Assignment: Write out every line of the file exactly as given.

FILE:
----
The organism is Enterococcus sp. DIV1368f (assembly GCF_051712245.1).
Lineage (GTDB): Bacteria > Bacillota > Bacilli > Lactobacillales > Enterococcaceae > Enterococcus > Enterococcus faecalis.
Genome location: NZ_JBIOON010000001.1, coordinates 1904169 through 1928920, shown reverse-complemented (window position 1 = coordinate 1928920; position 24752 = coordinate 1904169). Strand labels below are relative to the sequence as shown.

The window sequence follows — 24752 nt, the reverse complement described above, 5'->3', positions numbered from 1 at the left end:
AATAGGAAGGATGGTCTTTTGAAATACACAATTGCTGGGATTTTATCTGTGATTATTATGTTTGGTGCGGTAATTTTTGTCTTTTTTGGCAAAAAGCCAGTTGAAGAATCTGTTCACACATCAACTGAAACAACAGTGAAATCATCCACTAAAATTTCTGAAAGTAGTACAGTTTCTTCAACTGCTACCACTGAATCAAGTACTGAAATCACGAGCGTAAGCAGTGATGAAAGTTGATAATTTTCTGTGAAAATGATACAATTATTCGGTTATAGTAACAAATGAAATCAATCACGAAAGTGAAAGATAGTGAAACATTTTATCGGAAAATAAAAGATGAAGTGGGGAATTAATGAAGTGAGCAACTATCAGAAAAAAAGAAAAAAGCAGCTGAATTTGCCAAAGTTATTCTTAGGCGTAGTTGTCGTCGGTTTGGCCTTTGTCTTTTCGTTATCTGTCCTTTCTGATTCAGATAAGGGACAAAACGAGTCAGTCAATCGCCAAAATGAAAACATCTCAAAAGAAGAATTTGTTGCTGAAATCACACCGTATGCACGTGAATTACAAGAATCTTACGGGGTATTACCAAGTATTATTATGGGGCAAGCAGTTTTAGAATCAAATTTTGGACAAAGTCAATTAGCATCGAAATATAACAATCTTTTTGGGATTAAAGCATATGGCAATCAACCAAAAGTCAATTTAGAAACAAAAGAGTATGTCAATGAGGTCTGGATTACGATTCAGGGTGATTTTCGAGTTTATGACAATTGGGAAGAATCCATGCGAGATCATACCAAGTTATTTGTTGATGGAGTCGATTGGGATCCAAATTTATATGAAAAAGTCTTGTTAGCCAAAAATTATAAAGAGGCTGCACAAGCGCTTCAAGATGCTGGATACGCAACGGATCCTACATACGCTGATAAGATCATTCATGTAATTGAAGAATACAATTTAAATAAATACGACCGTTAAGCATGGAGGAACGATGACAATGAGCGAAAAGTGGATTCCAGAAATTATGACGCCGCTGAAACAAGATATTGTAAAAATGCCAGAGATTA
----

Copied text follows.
The organism is Enterococcus sp. DIV1368f (assembly GCF_051712245.1).
Lineage (GTDB): Bacteria > Bacillota > Bacilli > Lactobacillales > Enterococcaceae > Enterococcus > Enterococcus faecalis.
Genome location: NZ_JBIOON010000001.1, coordinates 1904169 through 1928920, shown reverse-complemented (window position 1 = coordinate 1928920; position 24752 = coordinate 1904169). Strand labels below are relative to the sequence as shown.

The window sequence follows — 24752 nt, the reverse complement described above, 5'->3', positions numbered from 1 at the left end:
AATAGGAAGGATGGTCTTTTGAAATACACAATTGCTGGGATTTTATCTGTGATTATTATGTTTGGTGCGGTAATTTTTGTCTTTTTTGGCAAAAAGCCAGTTGAAGAATCTGTTCACACATCAACTGAAACAACAGTGAAATCATCCACTAAAATTTCTGAAAGTAGTACAGTTTCTTCAACTGCTACCACTGAATCAAGTACTGAAATCACGAGCGTAAGCAGTGATGAAAGTTGATAATTTTCTGTGAAAATGATACAATTATTCGGTTATAGTAACAAATGAAATCAATCACGAAAGTGAAAGATAGTGAAACATTTTATCGGAAAATAAAAGATGAAGTGGGGAATTAATGAAGTGAGCAACTATCAGAAAAAAAGAAAAAAGCAGCTGAATTTGCCAAAGTTATTCTTAGGCGTAGTTGTCGTCGGTTTGGCCTTTGTCTTTTCGTTATCTGTCCTTTCTGATTCAGATAAGGGACAAAACGAGTCAGTCAATCGCCAAAATGAAAACATCTCAAAAGAAGAATTTGTTGCTGAAATCACACCGTATGCACGTGAATTACAAGAATCTTACGGGGTATTACCAAGTATTATTATGGGGCAAGCAGTTTTAGAATCAAATTTTGGACAAAGTCAATTAGCATCGAAATATAACAATCTTTTTGGGATTAAAGCATATGGCAATCAACCAAAAGTCAATTTAGAAACAAAAGAGTATGTCAATGAGGTCTGGATTACGATTCAGGGTGATTTTCGAGTTTATGACAATTGGGAAGAATCCATGCGAGATCATACCAAGTTATTTGTTGATGGAGTCGATTGGGATCCAAATTTATATGAAAAAGTCTTGTTAGCCAAAAATTATAAAGAGGCTGCACAAGCGCTTCAAGATGCTGGATACGCAACGGATCCTACATACGCTGATAAGATCATTCATGTAATTGAAGAATACAATTTAAATAAATACGACCGTTAAGCATGGAGGAACGATGACAATGAGCGAAAAGTGGATTCCAGAAATTATGACGCCGCTGAAACAAGATATTGTAAAAATGCCAGAGATTA